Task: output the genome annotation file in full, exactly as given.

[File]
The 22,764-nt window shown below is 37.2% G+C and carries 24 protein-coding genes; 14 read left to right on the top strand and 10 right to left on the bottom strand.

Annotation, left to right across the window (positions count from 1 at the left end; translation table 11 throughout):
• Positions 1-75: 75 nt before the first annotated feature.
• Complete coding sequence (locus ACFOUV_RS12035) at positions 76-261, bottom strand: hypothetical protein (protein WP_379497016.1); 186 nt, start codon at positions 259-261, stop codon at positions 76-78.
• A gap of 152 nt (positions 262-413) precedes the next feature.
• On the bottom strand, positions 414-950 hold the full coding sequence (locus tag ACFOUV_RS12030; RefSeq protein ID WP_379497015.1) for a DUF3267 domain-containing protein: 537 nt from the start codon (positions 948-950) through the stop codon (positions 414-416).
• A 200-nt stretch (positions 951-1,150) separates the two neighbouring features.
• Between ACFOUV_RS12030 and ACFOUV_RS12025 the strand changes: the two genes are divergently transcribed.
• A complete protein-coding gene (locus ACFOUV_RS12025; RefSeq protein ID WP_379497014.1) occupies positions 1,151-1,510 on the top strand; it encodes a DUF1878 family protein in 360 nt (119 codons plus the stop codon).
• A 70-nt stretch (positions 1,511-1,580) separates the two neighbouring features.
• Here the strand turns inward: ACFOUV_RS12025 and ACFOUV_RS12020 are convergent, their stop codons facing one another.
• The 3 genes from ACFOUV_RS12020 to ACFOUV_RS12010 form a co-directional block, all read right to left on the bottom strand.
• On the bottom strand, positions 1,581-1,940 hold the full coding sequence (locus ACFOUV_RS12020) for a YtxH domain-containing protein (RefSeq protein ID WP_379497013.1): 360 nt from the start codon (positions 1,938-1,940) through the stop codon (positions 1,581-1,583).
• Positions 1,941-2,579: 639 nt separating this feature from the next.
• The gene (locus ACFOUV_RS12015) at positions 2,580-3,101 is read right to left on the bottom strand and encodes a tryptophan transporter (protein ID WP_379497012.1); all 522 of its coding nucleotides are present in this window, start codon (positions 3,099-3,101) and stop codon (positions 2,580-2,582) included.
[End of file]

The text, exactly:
The 22,764-nt window shown below is 37.2% G+C and carries 24 protein-coding genes; 14 read left to right on the top strand and 10 right to left on the bottom strand.

Annotation, left to right across the window (positions count from 1 at the left end; translation table 11 throughout):
• Positions 1-75: 75 nt before the first annotated feature.
• Complete coding sequence (locus ACFOUV_RS12035) at positions 76-261, bottom strand: hypothetical protein (protein WP_379497016.1); 186 nt, start codon at positions 259-261, stop codon at positions 76-78.
• A gap of 152 nt (positions 262-413) precedes the next feature.
• On the bottom strand, positions 414-950 hold the full coding sequence (locus tag ACFOUV_RS12030; RefSeq protein ID WP_379497015.1) for a DUF3267 domain-containing protein: 537 nt from the start codon (positions 948-950) through the stop codon (positions 414-416).
• A 200-nt stretch (positions 951-1,150) separates the two neighbouring features.
• Between ACFOUV_RS12030 and ACFOUV_RS12025 the strand changes: the two genes are divergently transcribed.
• A complete protein-coding gene (locus ACFOUV_RS12025; RefSeq protein ID WP_379497014.1) occupies positions 1,151-1,510 on the top strand; it encodes a DUF1878 family protein in 360 nt (119 codons plus the stop codon).
• A 70-nt stretch (positions 1,511-1,580) separates the two neighbouring features.
• Here the strand turns inward: ACFOUV_RS12025 and ACFOUV_RS12020 are convergent, their stop codons facing one another.
• The 3 genes from ACFOUV_RS12020 to ACFOUV_RS12010 form a co-directional block, all read right to left on the bottom strand.
• On the bottom strand, positions 1,581-1,940 hold the full coding sequence (locus ACFOUV_RS12020) for a YtxH domain-containing protein (RefSeq protein ID WP_379497013.1): 360 nt from the start codon (positions 1,938-1,940) through the stop codon (positions 1,581-1,583).
• Positions 1,941-2,579: 639 nt separating this feature from the next.
• The gene (locus ACFOUV_RS12015) at positions 2,580-3,101 is read right to left on the bottom strand and encodes a tryptophan transporter (protein ID WP_379497012.1); all 522 of its coding nucleotides are present in this window, start codon (positions 3,099-3,101) and stop codon (positions 2,580-2,582) included.